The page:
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From Dean Gaudet <>
Subject Re: cvs commit: apache/htdocs/manual/misc known_client_problems.html
Date Sun, 20 Jul 1997 22:15:24 GMT
Any additions/corrections/comments?  I dug through the archives to come up
with the byteranges entry here, I think I summarized everything. 


On Sun, 20 Jul 1997, Dean Gaudet wrote:

> dgaudet     97/07/20 14:26:48
>   Added:       htdocs/manual/misc  known_client_problems.html
>   Log:
>   First draft of all the problems we know about and have worked around...
>   Revision  Changes    Path
>   1.1                  apache/htdocs/manual/misc/known_client_problems.html
>   Index: known_client_problems.html
>   ===================================================================
>   <!DOCTYPE HTML PUBLIC "-//W3C//DTD HTML 3.2 Final//EN">
>   <HTML>
>   <HEAD>
>   <TITLE>Apache HTTP Server Project</TITLE>
>   </HEAD>
>   <!-- Background white, links blue (unvisited), navy (visited), red (active) -->
>   <BODY
>    TEXT="#000000"
>    LINK="#0000FF"
>    VLINK="#000080"
>    ALINK="#FF0000"
>   >
>   <!--#include virtual="header.html" -->
>   <H1 ALIGN="CENTER">Known Problems in Clients</H1>
>   <p>Over time the Apache Group has discovered or been notified of problems
>   with various clients which we have had to work around.  This document
>   describes these problems and the workarounds available.  It's not arranged
>   in any particular order.  Some familiarity with the standards is assumed,
>   but not necessary.
>   <p>For brevity, <i>Navigator</i> will refer to Netscape's Navigator
>   product, and <i>MSIE</i> will refer to Microsoft's Internet Explorer
>   product.  All trademarks and copyrights belong to their respective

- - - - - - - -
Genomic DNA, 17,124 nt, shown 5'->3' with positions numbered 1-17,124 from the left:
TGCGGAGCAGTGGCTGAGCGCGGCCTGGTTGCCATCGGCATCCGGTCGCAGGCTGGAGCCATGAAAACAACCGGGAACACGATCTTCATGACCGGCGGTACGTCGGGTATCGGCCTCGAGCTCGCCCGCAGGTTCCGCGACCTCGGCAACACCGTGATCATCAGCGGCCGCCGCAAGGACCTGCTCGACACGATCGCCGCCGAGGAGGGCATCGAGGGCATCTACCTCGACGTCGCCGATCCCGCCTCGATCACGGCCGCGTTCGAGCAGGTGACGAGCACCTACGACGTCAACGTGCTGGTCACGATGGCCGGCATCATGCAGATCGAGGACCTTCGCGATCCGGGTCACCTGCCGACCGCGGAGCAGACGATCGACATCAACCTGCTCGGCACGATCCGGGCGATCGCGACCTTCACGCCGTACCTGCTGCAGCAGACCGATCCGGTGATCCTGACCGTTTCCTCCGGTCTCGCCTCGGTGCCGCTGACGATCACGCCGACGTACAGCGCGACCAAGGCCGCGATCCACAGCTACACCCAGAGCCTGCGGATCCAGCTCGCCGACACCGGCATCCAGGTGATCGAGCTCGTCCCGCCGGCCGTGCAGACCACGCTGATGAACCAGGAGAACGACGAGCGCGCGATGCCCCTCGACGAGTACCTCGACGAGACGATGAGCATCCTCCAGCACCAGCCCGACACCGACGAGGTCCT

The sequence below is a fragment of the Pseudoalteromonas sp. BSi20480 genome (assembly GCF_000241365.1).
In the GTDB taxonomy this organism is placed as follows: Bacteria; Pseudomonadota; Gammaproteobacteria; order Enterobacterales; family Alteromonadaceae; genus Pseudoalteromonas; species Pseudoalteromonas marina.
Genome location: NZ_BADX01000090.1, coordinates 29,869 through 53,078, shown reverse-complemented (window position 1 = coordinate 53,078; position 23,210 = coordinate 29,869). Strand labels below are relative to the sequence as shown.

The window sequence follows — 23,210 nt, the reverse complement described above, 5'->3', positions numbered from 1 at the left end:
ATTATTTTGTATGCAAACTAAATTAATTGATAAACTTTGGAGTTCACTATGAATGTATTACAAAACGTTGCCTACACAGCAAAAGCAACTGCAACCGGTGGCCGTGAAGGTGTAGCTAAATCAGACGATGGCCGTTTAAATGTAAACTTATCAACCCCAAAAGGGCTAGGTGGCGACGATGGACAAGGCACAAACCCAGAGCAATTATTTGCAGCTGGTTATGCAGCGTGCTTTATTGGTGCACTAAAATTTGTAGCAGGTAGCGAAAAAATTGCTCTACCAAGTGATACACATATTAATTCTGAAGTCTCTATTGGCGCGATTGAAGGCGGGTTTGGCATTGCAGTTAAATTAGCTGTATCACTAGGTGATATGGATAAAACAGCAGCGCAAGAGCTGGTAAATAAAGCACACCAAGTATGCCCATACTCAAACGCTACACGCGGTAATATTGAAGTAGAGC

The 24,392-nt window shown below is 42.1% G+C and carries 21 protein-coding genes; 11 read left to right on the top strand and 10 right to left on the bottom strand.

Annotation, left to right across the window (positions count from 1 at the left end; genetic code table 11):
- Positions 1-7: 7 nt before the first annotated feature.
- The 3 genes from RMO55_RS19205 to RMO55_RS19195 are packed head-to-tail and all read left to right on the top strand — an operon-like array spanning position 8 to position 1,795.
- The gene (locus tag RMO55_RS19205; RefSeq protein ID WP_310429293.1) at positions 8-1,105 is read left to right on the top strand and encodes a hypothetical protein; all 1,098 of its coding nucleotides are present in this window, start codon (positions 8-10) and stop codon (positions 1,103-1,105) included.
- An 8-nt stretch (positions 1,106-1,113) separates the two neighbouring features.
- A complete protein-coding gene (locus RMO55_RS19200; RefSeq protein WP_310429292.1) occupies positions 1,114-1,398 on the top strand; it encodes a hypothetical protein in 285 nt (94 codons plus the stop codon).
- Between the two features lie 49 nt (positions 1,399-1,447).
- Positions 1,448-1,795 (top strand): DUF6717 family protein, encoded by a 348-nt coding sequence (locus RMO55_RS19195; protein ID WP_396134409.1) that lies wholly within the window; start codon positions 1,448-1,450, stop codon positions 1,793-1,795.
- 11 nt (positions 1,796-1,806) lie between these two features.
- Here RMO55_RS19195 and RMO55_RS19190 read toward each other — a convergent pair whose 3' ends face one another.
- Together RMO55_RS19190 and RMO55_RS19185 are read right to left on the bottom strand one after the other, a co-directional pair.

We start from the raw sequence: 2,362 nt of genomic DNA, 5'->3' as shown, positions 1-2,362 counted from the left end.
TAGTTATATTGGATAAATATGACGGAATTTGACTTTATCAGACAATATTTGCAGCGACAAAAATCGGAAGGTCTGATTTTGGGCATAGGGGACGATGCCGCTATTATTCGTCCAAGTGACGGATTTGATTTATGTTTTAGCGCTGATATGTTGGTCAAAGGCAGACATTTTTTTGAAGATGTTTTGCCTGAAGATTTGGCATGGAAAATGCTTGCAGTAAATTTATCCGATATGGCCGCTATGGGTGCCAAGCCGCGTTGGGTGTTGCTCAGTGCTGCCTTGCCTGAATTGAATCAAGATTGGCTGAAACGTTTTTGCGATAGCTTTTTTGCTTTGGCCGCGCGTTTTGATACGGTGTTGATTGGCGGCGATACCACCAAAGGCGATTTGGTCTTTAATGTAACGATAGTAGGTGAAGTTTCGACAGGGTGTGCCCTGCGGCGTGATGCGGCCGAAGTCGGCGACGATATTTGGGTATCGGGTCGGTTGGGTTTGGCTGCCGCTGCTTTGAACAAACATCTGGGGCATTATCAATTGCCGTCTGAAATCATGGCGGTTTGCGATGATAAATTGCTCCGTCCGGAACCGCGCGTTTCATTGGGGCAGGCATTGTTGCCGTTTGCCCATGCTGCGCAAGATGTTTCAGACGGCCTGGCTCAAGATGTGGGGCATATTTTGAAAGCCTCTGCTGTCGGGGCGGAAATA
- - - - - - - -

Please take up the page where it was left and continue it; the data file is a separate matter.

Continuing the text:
>   companies.  We welcome input from the various client authors to correct
>   inconsistencies in this paper, or to provide us with exact version
>   numbers where things are broken/fixed.
>   <p>For reference,
>   <a href="">RFC1945</a>
>   defines HTTP/1.0, and
>   <a href="">RFC2068</a>
>   defines HTTP/1.1.  Apache as of version 1.2 is an HTTP/1.1 server (with an 
>   optional HTTP/1.0 proxy).
>   <p>Various of these workarounds are triggered by environment variables.
>   The admin typically controls which are set, and for which clients, by using 
>   <a href="../mod/mod_browser.html">mod_browser</a>.  Unless otherwise
>   noted all of these workarounds exist in versions 1.2 and later.
>   <a name="trailing-crlf"><H3>Trailing CRLF on POSTs</H3></a>
>   <p>This is a legacy issue.  The CERN webserver required <code>POST</code>
>   data to have an extra <code>CRLF</code> following it.  Thus many
>   clients send an extra <code>CRLF</code> that
>   is not included in the <code>Content-Length</code> of the request.
>   Apache works around this problem by eating any empty lines which
>   appear before a request.
>   <a name="broken-keepalive"><h3>Broken keepalive</h3></a>
>   <p>Various clients have had broken implementations of <i>keepalive</i>
>   (persistent connections).  In particular the Windows versions of
>   Navigator 2.0 get very confused when the server times out an
>   idle connection.  The workaround is present in the default config files:
>   <blockquote><code>
>   BrowserMatch Mozilla/2 nokeepalive
>   </code></blockquote>
>   Note that this matches some earlier versions of MSIE, which began the
>   practice of calling themselves <i>Mozilla</i> in their user-agent
>   strings just like Navigator.
>   <p>MSIE 4.0b2, which claims to support HTTP/1.1, does not properly
>   support keepalive when it is used on 301 or 302 (redirect)
>   responses.  Unfortunately Apache's <code>nokeepalive</code> code
>   prior to 1.2.2 would not work with HTTP/1.1 clients.  You must apply
>   <a href="">this
>   patch</a> to version 1.2.1.  Then add this to your config:
>   <blockquote><code>
>   BrowserMatch "MSIE 4\.0b2;" nokeepalive
>   </code></blockquote>
>   <a name="force-response-1.0"><h3>Incorrect interpretation of <code>HTTP/1.1</code>
in response</h3></a>
>   <p>To quote from section 3.1 of RFC1945:
>   <blockquote>
>   HTTP uses a "<major>.<minor>" numbering scheme to indicate versions
>   of the protocol. The protocol versioning policy is intended to allow
>   the sender to indicate the format of a message and its capacity for
>   understanding further HTTP communication, rather than the features
>   obtained via that communication.
>   </blockquote>
>   Since Apache is an HTTP/1.1 server, it indicates so as part of its
>   response.  Many client authors mistakenly treat this part of the response
>   as an indication of the protocol that the response is in, and then refuse
>   to accept the response.
>   <p>The first major indication of this problem was with AOL's proxy servers.
>   When Apache 1.2 went into beta it was the first wide-spread HTTP/1.1
>   server.  After some discussion, AOL fixed their proxies.  In